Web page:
There might be people who think that statement is just a wee bit strong. But you know, I just don't know how to put it more plainly and simply than that. I'm sure that most readers of this blog know the basics of the story by now, but just in case, let's review them:
The Legislature of the State of Texas soundly passed a bill, SB 488, "Relating to the operation of a motor vehicle in the vicinity of a vulnerable road user; providing penalties," intending to protect (among others) bicyclists in the state of Texas. It was passed out of committee by a vote of 7-2. The bill was passed by a vote of 142-0 (with 2 abstentions) in the Texas House of Representatives last June 2, and on June 3 by 26-5 in the Texas Senate (so I trust there will be no challenge to the word "soundly".) The bill was certified by the conference committee to have no negative fiscal impact on either the State of Texas nor the communities of Texas.
A web page for the bill, from which the text can be downloaded, is here.
The bill would have required motorists to give cyclists and others categorized as "vulnerable road users" at least 3 feet of clearance when passing on most highways. The "vulnerable road users" category would have included pedestrians, highway construction and maintenance workers, tow truck operators, stranded motorists or passengers, people on horseback, bicyclists, motorcyclists, moped riders, and other similar road users.
Texas Governor Rick Perry, in an action surprising to some observers, vetoed the bill last June 19th. (The Texas state Constitution gives the Governor ten days after receiving a bill to either sign it or veto it, I don't understand why this bill could have been vetoed after 16 days. But that's for more expert Texas legal minds to ponder.)
Perry, a mountain-biker who recently broke his collarbone in an accident, said that many road users in this category already have operation regulations and restrictions in state law. He stated,
“While I am in favor of measures that make our roads safer for everyone, this bill contradicts much of the current statute and places the liability and responsibility on the operator of a motor vehicle when encountering one of these vulnerable road users.”
Perry is plainly lying when he says that he is "in favor of measures that make [Texas'] roads safer for everyone." This statement can be explained no other way. (It's not merely a lie, it's a bald-faced lie, one that is so obvious and blatant that it dares to you call it such, and I choose to do so.) So now let's address the "Tyrant" part of my earlier epithet.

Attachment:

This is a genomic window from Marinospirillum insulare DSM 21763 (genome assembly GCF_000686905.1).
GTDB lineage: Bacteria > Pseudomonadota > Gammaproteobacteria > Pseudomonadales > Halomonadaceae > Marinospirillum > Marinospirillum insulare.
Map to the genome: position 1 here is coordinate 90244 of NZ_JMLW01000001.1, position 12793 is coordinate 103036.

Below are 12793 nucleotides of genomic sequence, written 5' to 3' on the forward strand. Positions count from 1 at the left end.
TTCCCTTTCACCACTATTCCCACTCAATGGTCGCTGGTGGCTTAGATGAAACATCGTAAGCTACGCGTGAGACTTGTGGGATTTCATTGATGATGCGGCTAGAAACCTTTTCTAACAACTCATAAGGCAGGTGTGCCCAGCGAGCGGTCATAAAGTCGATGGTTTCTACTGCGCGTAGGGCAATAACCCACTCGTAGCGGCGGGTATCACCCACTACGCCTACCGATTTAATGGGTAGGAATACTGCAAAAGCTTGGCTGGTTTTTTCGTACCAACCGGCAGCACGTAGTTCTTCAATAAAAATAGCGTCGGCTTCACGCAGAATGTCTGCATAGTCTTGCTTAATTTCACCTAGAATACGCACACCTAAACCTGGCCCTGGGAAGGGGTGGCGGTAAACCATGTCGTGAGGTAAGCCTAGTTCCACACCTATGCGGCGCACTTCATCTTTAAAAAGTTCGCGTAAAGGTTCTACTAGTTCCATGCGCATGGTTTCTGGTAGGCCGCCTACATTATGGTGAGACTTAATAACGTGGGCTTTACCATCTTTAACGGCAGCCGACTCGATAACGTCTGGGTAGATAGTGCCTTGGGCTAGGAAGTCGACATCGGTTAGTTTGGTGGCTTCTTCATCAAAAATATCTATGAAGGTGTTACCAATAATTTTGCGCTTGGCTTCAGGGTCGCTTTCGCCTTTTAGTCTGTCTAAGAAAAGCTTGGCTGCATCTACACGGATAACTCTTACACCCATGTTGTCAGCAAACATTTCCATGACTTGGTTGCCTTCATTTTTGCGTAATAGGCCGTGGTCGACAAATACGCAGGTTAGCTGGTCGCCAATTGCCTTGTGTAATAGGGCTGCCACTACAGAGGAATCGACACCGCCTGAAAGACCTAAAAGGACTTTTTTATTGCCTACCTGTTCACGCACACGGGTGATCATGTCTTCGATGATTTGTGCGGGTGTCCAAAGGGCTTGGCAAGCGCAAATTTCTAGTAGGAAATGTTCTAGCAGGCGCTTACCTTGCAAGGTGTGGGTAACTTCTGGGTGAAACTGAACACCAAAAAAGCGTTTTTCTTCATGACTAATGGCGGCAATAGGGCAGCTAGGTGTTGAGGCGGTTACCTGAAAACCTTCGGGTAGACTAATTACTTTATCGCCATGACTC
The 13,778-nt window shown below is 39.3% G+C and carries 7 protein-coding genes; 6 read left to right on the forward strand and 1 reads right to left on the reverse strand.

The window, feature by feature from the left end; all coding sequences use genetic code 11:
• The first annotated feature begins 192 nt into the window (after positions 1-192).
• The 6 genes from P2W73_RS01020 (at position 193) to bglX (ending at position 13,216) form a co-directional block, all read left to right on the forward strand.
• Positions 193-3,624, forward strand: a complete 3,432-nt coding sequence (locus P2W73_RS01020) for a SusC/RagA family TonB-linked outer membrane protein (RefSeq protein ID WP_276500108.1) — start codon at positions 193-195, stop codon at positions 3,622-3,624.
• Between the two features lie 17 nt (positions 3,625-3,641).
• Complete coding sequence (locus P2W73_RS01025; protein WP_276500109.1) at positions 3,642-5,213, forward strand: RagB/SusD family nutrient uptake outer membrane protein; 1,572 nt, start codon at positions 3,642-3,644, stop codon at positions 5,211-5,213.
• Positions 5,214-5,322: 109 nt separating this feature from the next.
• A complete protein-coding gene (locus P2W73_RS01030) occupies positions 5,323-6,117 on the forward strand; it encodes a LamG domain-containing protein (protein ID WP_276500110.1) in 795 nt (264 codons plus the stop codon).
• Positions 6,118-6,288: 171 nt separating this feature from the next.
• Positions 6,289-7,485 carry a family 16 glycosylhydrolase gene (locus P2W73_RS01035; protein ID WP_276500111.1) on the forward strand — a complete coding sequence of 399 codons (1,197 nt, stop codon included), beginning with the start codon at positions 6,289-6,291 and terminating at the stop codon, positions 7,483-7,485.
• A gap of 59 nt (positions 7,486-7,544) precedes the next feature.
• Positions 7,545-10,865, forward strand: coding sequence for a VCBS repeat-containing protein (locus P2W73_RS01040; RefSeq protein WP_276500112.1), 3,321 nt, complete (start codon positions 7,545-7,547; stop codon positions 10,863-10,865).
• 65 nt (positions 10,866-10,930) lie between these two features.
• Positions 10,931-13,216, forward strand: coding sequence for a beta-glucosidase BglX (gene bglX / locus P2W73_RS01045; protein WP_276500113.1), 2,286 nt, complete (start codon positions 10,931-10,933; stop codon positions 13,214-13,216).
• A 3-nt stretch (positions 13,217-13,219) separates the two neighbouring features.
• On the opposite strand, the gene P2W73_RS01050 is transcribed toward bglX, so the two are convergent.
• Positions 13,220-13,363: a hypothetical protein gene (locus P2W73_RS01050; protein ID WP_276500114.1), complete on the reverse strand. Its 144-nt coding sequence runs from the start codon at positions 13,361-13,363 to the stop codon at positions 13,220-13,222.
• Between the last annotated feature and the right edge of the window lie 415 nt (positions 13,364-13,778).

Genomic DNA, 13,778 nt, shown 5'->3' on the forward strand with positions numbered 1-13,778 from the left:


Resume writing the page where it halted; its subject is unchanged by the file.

Perry as governor of Texas doesn't have a lot of power, really. The real power is in the Legislature (the "Lege" as it was referred to by the late great muckraker and humorist Molly Ivins.) The only real power the Governor has is the veto. Perry has misused this power: In the four legislative sessions completed while he was governor, Perry has vetoed 203 bills – more than any other governor of Texas. He is also the longest-serving governor in Texas history. (What are you Texans out there thinking, anyway? If you elected a fire-hydrant to the office of Governor, at least it would do less harm than Perry!) This petulant and corrupt over-use of the veto authority is taking power out of the hands of the legislature and the people they represent, hence my use of the "Tyrant" epithet.
The state of Texas has a provision for the legislature overriding governor vetoes, but according to this article, there are procedural issues that make overrides difficult. So the Texas Legislature has written a bill providing for a Constitutional amendment to allow the Legislature to call a special session to deal specifically with veto overrides. However, according to Texas Senator Jeff Wentworth (R), Perry and Lieutenant Governor David Dewhurst are conspiring to prevent the constitutional amendment from making the floor of the Senate.
All of this would be moot if the state of Texas enforced the laws on its books (you know, those laws that Perry says suffice.) But they don't. If you're a cyclist in Texas, you have very little protection. Consider the tragic case of Gregory and Alexandra Bruehler. The San Antonio couple were riding a tandem on the shoulder of Highway 16 north of Helotes, TX when a truck struck them from behind. They were both killed and leave behind a 7-year-old daughter. (Heart-rending images of the daughter abound in the blogosphere, and I won't reproduce them here.) Local news reports that “investigators say there are no charges on the driver. They believe this was an 'accident' and that somehow the driver lost control of his truck.” Even though the driver was reportedly exceeding the speed limit. That, dear friends, is the state of law enforcement in Texas (and, to be fair, in other states.)
You might think that, given this (admitted) diatribe, I don't care for Texas. But that's not true. I lived for almost 30 years in Texas, and I love that state, and I love Austin, where I married and had kids. I love Texas, but I've had enough of lame-brained Texas politics. Just like another stupid mountain-biking governor of Texas, this one should be impeached.
Memo to Texas Legislature: Grow a pair.
Memo to State's Attorneys across the State of Texas: start doing the job you were elected to and enforce the laws that are on the books.